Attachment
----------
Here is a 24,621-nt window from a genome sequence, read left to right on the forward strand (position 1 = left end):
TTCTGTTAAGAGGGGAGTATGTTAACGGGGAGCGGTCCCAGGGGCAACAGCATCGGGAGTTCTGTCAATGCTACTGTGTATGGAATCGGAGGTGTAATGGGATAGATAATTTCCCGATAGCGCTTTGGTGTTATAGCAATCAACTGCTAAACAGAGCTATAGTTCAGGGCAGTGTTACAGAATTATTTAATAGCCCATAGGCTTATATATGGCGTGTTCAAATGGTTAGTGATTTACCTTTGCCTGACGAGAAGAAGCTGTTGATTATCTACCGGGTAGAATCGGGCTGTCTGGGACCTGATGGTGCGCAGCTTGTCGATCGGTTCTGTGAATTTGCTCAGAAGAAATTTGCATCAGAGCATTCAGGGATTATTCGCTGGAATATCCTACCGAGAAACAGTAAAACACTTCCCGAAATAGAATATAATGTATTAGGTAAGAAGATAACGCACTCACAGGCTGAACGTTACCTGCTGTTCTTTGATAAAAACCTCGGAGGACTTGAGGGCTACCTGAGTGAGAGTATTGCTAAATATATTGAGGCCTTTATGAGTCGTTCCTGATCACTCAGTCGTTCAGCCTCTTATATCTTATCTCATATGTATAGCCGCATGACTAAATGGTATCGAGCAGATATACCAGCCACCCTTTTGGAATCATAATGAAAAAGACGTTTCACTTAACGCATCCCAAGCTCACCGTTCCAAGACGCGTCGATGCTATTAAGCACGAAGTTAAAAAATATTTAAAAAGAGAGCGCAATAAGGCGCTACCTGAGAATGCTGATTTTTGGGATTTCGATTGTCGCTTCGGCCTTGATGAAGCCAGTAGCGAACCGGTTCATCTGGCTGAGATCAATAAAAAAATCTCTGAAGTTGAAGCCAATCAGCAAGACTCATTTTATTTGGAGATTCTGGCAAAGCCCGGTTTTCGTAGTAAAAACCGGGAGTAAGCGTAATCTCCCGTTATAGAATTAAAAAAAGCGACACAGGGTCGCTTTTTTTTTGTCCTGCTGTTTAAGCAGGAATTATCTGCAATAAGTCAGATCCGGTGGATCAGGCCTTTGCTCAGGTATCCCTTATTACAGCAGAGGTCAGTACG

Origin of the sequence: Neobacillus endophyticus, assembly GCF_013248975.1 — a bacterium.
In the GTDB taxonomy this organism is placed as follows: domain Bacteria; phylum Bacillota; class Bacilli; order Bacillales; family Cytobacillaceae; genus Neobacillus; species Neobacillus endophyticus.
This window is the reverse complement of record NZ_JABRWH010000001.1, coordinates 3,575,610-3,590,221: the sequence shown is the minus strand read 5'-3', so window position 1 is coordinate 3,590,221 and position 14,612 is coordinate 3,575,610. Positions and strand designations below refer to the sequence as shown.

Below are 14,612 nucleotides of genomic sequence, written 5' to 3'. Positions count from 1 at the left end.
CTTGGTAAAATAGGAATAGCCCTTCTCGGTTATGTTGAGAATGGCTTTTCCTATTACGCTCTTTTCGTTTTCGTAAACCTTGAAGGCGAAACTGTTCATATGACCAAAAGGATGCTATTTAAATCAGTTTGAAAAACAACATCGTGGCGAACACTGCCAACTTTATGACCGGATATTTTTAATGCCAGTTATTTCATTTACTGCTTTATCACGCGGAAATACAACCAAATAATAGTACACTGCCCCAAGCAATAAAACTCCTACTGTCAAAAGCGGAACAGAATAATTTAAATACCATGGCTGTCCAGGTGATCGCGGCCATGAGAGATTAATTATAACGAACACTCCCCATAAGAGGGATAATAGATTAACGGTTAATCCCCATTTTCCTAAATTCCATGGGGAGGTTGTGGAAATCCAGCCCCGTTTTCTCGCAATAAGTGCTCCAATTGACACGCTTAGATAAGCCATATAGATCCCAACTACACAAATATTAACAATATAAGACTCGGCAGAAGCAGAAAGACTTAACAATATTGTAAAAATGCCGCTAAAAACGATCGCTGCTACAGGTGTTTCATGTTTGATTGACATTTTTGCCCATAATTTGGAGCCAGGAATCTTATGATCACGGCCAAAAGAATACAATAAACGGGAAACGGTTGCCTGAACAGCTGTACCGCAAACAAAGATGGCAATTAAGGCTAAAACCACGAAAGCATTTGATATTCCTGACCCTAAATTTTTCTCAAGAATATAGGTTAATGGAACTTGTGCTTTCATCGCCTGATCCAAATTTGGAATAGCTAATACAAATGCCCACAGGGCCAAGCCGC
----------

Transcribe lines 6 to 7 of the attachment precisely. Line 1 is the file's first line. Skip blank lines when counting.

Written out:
Below are 14,612 nucleotides of genomic sequence, written 5' to 3'. Positions count from 1 at the left end.
CTTGGTAAAATAGGAATAGCCCTTCTCGGTTATGTTGAGAATGGCTTTTCCTATTACGCTCTTTTCGTTTTCGTAAACCTTGAAGGCGAAACTGTTCATATGACCAAAAGGATGCTATTTAAATCAGTTTGAAAAACAACATCGTGGCGAACACTGCCAACTTTATGACCGGATATTTTTAATGCCAGTTATTTCATTTACTGCTTTATCACGCGGAAATACAACCAAATAATAGTACACTGCCCCAAGCAATAAAACTCCTACTGTCAAAAGCGGAACAGAATAATTTAAATACCATGGCTGTCCAGGTGATCGCGGCCATGAGAGATTAATTATAACGAACACTCCCCATAAGAGGGATAATAGATTAACGGTTAATCCCCATTTTCCTAAATTCCATGGGGAGGTTGTGGAAATCCAGCCCCGTTTTCTCGCAATAAGTGCTCCAATTGACACGCTTAGATAAGCCATATAGATCCCAACTACACAAATATTAACAATATAAGACTCGGCAGAAGCAGAAAGACTTAACAATATTGTAAAAATGCCGCTAAAAACGATCGCTGCTACAGGTGTTTCATGTTTGATTGACATTTTTGCCCATAATTTGGAGCCAGGAATCTTATGATCACGGCCAAAAGAATACAATAAACGGGAAACGGTTGCCTGAACAGCTGTACCGCAAACAAAGATGGCAATTAAGGCTAAAACCACGAAAGCATTTGATATTCCTGACCCTAAATTTTTCTCAAGAATATAGGTTAATGGAACTTGTGCTTTCATCGCCTGATCCAAATTTGGAATAGCTAATACAAATGCCCACAGGGCCAAGCCGC